Beetles rely on unique ‘back pockets’ to keep bacterial symbionts safe during metamorphosis

Adult of the beetle Lagria villosa. Credit: RS Ranke

Beetles of the genus Lagria need a little help from their bacterial friends during their immature life stage. But keeping them in the same place throughout life is not feasible. This is because beetles are holometabolic insects that undergo a complete physical reorganization (metamorphosis) as pupae.

Here, scientists show for the first time that the beetles have developed an ingenious solution to this problem: female dolls keep their symbiotic bacteria in specialized pockets on their backs. When they show up as adultsthey shake the bacteria out of these pockets, backwards and then into their genital area.

“Here we show how an insect can maintain beneficial microbial partners despite the drastic rearrangements of body structures that occur during metamorphosis,” said corresponding author Dr. Laura V Flórez, a researcher in the Department of Plant and Environmental Sciences at the University of Copenhagen. “By adapting unique ‘pockets’ on their backs, Lagria beetles manage to preserve their protective symbionts and facilitate their movement into newly developed adult organs during pupation.”

CT (computed tomography) scan of a Lagria villosa doll, showing the three unique storage compartments for the bacterial symbionts in red. Internal organs are also shown. Credit: LV Flórez, RS Janke, S Moog, B Weiss, M Kaltenpoth

Unique ‘back pockets’

Females of many Lagria species carry a mix of beneficial bacteria in their accessory glands, a pair of glands next to the fallopian tube. When females lay eggs, the bacteria are ‘squeezed’ from the glands and deposited on the surface of the eggs. Antibiotics produced by the bacteria protect the eggs, larvae and pupae of the beetles against fungi. In one of the species studied here, L. villosa, the largest component of the symbiotic mix is ​​a strain of Burkholderia bacteria called Lv-StB, which has lost the genes and cell structures for motility and is unlikely to survive long outside the beetles.

Flórez and colleagues show that in L. villosa and L. hirta female pupae, the symbionts usually live in the three bilobed sacs on the back of the thorax, where they can be fed by the beetles. Such ‘back pockets’ in larvae and pupae are not known in any other insect. In female pupae, symbionts also congregate in a fourth place, between bristles at the back of the head. The sacs are only rudimentary in male pupae and contain few or no symbionts. In adult females, the symbionts live exclusively in the accessory glands, which are absent in males.

Beetles rely on unique 'back pockets' to keep bacterial symbionts safe during metamorphosis

Larvae of the beetle Lagria villosa. Credit: RS Ranke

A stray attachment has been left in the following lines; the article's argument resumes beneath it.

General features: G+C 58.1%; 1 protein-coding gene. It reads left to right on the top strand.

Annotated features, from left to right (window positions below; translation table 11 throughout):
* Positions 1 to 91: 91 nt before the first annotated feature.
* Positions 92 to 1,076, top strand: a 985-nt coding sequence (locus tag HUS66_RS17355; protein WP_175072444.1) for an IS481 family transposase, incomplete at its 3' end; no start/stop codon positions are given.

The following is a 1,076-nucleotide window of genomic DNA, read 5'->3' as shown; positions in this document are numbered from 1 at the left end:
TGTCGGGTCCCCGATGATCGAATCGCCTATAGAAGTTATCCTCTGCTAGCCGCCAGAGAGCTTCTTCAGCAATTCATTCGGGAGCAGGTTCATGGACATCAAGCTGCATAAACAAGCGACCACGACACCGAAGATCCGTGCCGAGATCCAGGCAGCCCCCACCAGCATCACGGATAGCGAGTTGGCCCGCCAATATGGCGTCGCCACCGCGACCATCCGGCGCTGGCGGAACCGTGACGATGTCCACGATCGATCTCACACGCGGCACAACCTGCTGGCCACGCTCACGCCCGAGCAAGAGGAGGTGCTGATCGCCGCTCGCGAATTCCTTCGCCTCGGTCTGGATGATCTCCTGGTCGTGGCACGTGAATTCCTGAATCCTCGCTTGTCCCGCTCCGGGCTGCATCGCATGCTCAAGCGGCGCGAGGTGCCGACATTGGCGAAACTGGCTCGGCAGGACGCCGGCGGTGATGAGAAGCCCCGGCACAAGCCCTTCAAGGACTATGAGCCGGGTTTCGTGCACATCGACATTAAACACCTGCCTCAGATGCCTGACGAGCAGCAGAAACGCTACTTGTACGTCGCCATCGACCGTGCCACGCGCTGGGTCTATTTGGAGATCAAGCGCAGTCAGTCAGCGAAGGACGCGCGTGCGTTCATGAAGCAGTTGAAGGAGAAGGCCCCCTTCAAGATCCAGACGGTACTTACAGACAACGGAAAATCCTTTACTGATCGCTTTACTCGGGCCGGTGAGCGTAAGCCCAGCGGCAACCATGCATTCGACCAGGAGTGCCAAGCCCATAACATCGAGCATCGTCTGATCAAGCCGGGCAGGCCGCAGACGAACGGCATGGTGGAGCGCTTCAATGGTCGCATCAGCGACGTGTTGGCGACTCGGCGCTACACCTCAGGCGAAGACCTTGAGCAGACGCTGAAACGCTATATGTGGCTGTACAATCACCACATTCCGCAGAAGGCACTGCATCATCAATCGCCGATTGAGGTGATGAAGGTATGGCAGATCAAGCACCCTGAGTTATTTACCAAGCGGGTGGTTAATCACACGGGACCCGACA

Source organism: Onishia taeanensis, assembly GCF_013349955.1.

‘Long and winding road’

“The symbionts move from the highly exposed egg surface to colonize the sacs on the back of the larvae and pupae. Eventually they end up in specialized glands associated with the reproductive system of adult females‘, summarized first author Rebekka S Janke, a doctoral student at the Johannes Gutenberg University of Mainz.

But how do the bacteria colonize the auxiliary glands after pupation? To answer this question, the authors spread approximately 1 m of polystyrene fluorescent beads, 1.0 m wide, over early pupae. They then show that after emergence the majority of these beads ended up on the tip of the abdomen. The authors conclude that, like presumably the symbionts, the beads are pushed toward the genitals by friction during the emergence process. The mechanism by which the symbionts subsequently colonize the accessory glands of females is not yet known.

“In the adult stage, the main purpose of the symbiotic organs seems to be to enable successful transmission to the egg stage and to the next generation. Since only females lay eggs, male adults do not need to carry these potentially precious symbionts and are a dead end for the bacteria,” Flórez said.

Co-author Dr. Martin Kaltenpoth, a professor at the Max Planck Institute of Chemical Ecology in Jena, added: “To better understand how beneficial symbionts are transmitted and maintained within and between generations, we need to identify which host and symbiote factors influence the symbiote branch. For example, does the host select for specific symbiotes? And by what mechanisms can immobile symbionts colonize the symbiotic organs?”

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More information:
Rebekka S. Janke et al, Morphological adaptation for maintenance and transfer of ectosymbiont during metamorphosis in Lagria beetles, Limits in physiology (2022). DOI: 10.3389/fphys.2022.979200

Quote: Beetles rely on unique ‘back pockets’ to keep bacterial symbionts safe during metamorphosis (2022, Aug. 30) retrieved Aug. 30, 2022 from symbiotes .html

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